Christophe Molmy leaves the Bataclan to tell the Paris police chief Michel Cadot his conviction that they will “not be able to get the hostages out other than by an assault”, despite the configuration of the premises. “Pushing a door in a hallway and attacking terrorists hiding behind hostages. On paper, that’s the worst possible solution.”
The decision to go there without delay is made. Everyone is positioned in the column, “the most seasoned, who were at the Hyper Cacher, in front”. In the room, Jérémy unhooked the Bataclan evacuation plan to prepare for the assault. He has kept it in his office ever since.
“It’s complicated. The hallway is very narrow, the windows are blocked off by hostages. They have been asked to stand against the windows so that our shooters cannot see the situation. We have no view of what we are doing. will find out “, says Jérémy.
27 cartridges hit the shield
There will be “five appeals in all” between the attackers and the negotiator, continued Commissioner Molmy. “Every time they called, we had to stop.” “It bounces like that until 12:18 am”. A few seconds before, new call of the jihadists, but there, Christophe Molmy decides to take advantage of it to give “the top of the assault”.
Hostages were placed in front of the door to block it. She finally gave in. “Immediately, we have a first exchange of shots. We fire very, very few cartridges. But opposite, we take a full magazine of Kalashnikovs in the shield,” explains Jérémy.
“27 cartridges” hit the shield, adds Christophe Molmy. The tactics? “Do not open heavy fire because we had hostages in the middle.”
The hostages crawl to the police, who extract them while continuing to advance meter by meter. But there are small steps that no one has seen, the 80 kg shield, nicknamed “the sarcophagus”, tilts forward, like a “drawbridge”.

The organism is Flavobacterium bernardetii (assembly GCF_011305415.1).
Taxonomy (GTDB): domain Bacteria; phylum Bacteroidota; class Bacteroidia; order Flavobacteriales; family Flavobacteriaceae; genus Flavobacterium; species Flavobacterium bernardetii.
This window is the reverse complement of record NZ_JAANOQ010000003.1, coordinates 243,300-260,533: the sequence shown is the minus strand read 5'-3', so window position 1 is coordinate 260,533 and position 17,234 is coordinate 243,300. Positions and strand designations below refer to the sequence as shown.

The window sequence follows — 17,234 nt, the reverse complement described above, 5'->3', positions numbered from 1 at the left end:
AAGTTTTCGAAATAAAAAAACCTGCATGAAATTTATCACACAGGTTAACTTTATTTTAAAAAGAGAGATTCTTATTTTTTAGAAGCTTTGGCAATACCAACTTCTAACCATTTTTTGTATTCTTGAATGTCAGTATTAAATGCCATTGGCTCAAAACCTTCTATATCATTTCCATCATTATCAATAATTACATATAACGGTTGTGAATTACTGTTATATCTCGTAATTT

“The first in the column showed extraordinary courage. He does not stop”, remembers Jérémy. “There is nothing left between him and the two terrorists. He draws his gun and shoots while advancing.”. Then he sees a shadow rushing towards him, shoots and injures a terrorist. This one sets out again in the opposite direction, falls and blows up his explosive vest.
A “very brief, but very violent” assault
Bobby, the second in the column, describes a terrorist who “falls apart. His head on one side, the trunk on the stairs and everything else stuck to the wall.”
He shoots between the hostages, who are fleeing, so as not to touch them. “It was surgical,” he says. In total, the BRI men used only seven grenades and 11 rounds.
The hallway is at an angle. The second terrorist is there, stunned, “sitting with his back to the wall, looking for his detonator,” describes the commissioner. A BRI man shoots it down to avoid a second explosion. The operation lasted “less than a minute”, remembers Jérémy. A “very brief, but very violent assault“.
An officer was seriously injured in a hand. “I thought he was dead”, says Christophe Molmy. He recongnizes “a part of luck that we do not control”. “We weren’t going to win.”
Even today, at the BRI, that night of November 13, 2015 “comes back almost daily in the discussions,” says Jérémy.
Police officers traumatized by this night of horror
Bobby, who is going to retire soon, assures us that there was no “post-traumatic syndrome”. “All those who were there were marked but (…) not traumatized”, assures Commissioner Molmy.
Psychologists came to the ward. They also received the families who had followed, with fear in their stomachs, the events of the night on TV. A total of 90 people died at the Bataclan.
Jérémy talks about “returning home at 5:00 am, without a filter”. “In a very short time, we go from home to a theater of war and back home. That’s a bit complicated.”